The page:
KULTURE: Why China?
My recent trip to China was another benefit of my relationship with my partner Scott Barton, who was granted a fellowship, for an intensive 2-1/2 week program that focused on the culture, history and ritual practices of eating of the people of Hong Kong. Who lives for all things food, Scott is a PhD candidate in the Food Study program at New York University. For the past 25 years he has worked as a chef and restaurant consultant all over the United States and in several European cities.
But, this trip was not solely about sightseeing. While I am not part of the NYU program, I immediately jumped at the chance to piggyback my own cross-cultural research. Because I knew this would offer me the opportunity to explore Chinese culture through the food, arts, architecture, shopping, transportation, design, language/writing systems and people. Of course, I hoped there would be other things that peaked my curiosity. Our travel agent suggested we visit a few others cities besides Hong Kong. Why travel halfway around the world and not see all you could? As it turned out, Scott’s brother Craig had taught an architecture course in Beijing one summer and loved the city.
So, Beijing was our first stop.
Beijing is a bustling city of contrast with about 17million people. The flight takes about 13 hours from JFK in NYC, on Air China, we left December 26th, on Saturday at 3:30PM, and we arrived in Beijing early evening Sunday around 6:30PM. Visitors and business people might easily be fooled by the city’s cosmopolitan ambiance. However, the communist government still rules with a mighty hand. All one has to do is follow the continuous flurry of headlines about “Google in China and privacy rights. In an effort to present a more modern face, the government has started to tear down the old parts of the city and replace then with thoroughly modern architecture. One perfect example is the decline of “Hutongs,” located throughout the city. While there have been a major effort to teardown these alleyway communities, citizens have fought to maintain the city’s historical architecture and infrastructure.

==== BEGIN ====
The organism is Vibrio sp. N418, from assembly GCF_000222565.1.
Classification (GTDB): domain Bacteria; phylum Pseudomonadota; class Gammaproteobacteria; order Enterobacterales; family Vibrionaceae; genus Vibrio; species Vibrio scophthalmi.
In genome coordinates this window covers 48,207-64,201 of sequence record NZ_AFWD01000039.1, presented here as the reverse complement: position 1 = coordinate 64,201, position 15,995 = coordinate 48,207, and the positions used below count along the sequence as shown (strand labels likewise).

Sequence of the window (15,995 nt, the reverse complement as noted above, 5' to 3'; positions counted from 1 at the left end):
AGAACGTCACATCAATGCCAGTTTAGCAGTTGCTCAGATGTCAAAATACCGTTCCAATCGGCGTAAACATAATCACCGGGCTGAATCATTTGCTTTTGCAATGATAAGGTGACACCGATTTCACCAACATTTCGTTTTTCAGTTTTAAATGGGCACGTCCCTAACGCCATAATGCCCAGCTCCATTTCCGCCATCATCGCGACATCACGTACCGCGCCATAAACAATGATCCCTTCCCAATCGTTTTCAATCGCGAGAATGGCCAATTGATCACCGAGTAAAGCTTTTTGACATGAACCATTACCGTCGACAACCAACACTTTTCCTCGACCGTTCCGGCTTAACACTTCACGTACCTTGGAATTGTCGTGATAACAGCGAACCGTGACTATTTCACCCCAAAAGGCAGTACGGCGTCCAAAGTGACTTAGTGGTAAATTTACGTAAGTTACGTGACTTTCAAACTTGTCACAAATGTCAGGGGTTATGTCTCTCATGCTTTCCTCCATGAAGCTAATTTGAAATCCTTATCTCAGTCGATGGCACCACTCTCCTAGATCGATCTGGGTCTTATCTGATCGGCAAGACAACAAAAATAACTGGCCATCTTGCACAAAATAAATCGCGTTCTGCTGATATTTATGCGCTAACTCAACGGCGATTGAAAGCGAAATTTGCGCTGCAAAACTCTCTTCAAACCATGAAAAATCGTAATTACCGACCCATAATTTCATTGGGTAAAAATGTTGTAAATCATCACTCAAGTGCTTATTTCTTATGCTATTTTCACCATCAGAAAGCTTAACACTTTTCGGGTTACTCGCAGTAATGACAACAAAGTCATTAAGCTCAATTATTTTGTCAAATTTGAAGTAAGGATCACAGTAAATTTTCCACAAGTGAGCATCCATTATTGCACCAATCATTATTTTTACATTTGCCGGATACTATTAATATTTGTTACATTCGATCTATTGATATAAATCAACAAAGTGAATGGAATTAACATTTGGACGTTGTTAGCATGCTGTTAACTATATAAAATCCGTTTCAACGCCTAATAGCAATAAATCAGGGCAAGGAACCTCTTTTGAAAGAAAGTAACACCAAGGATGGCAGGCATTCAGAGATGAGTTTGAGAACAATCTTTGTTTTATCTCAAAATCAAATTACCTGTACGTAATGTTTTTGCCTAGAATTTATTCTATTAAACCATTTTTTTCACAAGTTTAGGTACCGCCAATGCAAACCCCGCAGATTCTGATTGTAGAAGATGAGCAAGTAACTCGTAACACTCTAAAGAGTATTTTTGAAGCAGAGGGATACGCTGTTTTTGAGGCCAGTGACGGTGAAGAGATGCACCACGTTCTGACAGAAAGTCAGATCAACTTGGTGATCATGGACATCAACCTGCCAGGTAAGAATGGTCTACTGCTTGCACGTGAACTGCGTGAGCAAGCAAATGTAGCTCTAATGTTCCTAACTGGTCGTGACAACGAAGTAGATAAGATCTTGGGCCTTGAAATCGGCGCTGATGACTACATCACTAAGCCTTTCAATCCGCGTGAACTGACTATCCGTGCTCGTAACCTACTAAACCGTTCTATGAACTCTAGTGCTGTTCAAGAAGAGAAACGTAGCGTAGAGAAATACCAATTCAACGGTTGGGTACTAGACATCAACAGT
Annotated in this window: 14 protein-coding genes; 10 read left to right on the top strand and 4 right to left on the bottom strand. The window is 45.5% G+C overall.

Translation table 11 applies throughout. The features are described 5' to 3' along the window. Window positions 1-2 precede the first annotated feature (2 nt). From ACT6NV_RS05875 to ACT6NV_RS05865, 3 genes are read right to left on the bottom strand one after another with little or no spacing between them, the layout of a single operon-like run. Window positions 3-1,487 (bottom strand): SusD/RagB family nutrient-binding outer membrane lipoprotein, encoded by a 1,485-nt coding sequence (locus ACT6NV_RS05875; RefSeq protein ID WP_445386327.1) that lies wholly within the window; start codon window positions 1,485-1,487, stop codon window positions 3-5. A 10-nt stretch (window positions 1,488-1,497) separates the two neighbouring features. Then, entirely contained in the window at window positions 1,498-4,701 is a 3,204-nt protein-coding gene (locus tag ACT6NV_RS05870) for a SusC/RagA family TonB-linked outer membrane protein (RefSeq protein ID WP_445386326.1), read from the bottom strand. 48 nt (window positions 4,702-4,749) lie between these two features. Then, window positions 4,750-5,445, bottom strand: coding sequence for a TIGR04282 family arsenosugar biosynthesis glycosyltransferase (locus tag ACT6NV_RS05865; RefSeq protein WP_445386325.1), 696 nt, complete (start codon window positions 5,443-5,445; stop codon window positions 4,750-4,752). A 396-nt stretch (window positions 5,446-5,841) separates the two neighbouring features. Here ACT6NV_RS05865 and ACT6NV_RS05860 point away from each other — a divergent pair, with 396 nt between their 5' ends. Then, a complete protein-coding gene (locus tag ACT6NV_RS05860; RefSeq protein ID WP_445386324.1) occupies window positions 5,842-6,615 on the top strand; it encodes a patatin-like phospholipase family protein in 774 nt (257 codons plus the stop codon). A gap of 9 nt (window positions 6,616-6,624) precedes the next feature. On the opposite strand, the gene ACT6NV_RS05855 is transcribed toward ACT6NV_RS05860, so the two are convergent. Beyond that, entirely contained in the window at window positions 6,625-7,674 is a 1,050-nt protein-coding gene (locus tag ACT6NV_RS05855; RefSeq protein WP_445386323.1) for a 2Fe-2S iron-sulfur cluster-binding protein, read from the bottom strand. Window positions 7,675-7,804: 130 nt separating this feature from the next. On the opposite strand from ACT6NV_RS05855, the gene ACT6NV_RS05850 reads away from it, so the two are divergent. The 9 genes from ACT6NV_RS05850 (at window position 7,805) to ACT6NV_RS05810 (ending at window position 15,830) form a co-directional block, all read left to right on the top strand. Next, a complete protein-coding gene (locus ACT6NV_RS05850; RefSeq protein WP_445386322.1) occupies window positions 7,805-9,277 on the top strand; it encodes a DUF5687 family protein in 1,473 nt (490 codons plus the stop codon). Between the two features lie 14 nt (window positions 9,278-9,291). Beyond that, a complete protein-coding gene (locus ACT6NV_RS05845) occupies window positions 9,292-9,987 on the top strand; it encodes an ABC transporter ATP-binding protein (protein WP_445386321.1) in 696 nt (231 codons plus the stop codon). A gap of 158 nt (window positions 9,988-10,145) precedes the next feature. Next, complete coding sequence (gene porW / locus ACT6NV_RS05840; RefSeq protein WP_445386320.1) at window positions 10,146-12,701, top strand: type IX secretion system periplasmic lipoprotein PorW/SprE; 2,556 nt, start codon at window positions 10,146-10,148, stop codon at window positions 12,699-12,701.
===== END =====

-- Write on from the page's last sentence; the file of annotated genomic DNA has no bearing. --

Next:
We stayed at the Crown Hotel, and the accommodations were excellent. Centrally located it offered access to venues such as Tiananmen Square, The Forbidden City, and lots of glitzy shopping strips that mimic western shopping meccas. While our room rate included Internet service, I did experiences numerous snafus such as the disappearance of my navigational bar. Let me warn you about, “the Great Fire Wall of China,” it does exist and you can expect to have your Internet surfing censored. To all those “Facebook” lovers, it does not exist in Beijing.